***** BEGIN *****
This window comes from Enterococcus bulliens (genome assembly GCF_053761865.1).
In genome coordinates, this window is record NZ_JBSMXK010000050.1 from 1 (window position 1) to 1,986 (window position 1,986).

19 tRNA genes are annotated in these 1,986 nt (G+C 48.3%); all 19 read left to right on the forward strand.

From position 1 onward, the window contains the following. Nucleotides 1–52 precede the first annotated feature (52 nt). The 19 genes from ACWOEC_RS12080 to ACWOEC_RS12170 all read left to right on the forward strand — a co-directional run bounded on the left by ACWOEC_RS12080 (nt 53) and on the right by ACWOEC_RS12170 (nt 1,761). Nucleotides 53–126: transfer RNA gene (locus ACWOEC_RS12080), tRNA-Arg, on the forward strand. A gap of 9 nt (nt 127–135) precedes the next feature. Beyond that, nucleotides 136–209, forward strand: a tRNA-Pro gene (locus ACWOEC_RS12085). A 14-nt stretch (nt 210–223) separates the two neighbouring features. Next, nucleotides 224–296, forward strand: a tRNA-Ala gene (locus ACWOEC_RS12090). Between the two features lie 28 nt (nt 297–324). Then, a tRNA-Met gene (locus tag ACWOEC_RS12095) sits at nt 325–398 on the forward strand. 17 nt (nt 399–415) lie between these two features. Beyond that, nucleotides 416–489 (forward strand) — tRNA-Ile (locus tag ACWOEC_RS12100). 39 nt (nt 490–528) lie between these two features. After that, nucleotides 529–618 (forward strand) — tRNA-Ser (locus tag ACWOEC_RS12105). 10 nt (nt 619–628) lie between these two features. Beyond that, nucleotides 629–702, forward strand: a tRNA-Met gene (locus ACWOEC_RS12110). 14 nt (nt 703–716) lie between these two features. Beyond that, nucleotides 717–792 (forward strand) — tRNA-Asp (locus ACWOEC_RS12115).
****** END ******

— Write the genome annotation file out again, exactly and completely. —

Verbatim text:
This window comes from Enterococcus bulliens (genome assembly GCF_053761865.1).
In genome coordinates, this window is record NZ_JBSMXK010000050.1 from 1 (window position 1) to 1,986 (window position 1,986).

19 tRNA genes are annotated in these 1,986 nt (G+C 48.3%); all 19 read left to right on the forward strand.

From position 1 onward, the window contains the following. Nucleotides 1–52 precede the first annotated feature (52 nt). The 19 genes from ACWOEC_RS12080 to ACWOEC_RS12170 all read left to right on the forward strand — a co-directional run bounded on the left by ACWOEC_RS12080 (nt 53) and on the right by ACWOEC_RS12170 (nt 1,761). Nucleotides 53–126: transfer RNA gene (locus ACWOEC_RS12080), tRNA-Arg, on the forward strand. A gap of 9 nt (nt 127–135) precedes the next feature. Beyond that, nucleotides 136–209, forward strand: a tRNA-Pro gene (locus ACWOEC_RS12085). A 14-nt stretch (nt 210–223) separates the two neighbouring features. Next, nucleotides 224–296, forward strand: a tRNA-Ala gene (locus ACWOEC_RS12090). Between the two features lie 28 nt (nt 297–324). Then, a tRNA-Met gene (locus tag ACWOEC_RS12095) sits at nt 325–398 on the forward strand. 17 nt (nt 399–415) lie between these two features. Beyond that, nucleotides 416–489 (forward strand) — tRNA-Ile (locus tag ACWOEC_RS12100). 39 nt (nt 490–528) lie between these two features. After that, nucleotides 529–618 (forward strand) — tRNA-Ser (locus tag ACWOEC_RS12105). 10 nt (nt 619–628) lie between these two features. Beyond that, nucleotides 629–702, forward strand: a tRNA-Met gene (locus ACWOEC_RS12110). 14 nt (nt 703–716) lie between these two features. Beyond that, nucleotides 717–792 (forward strand) — tRNA-Asp (locus ACWOEC_RS12115).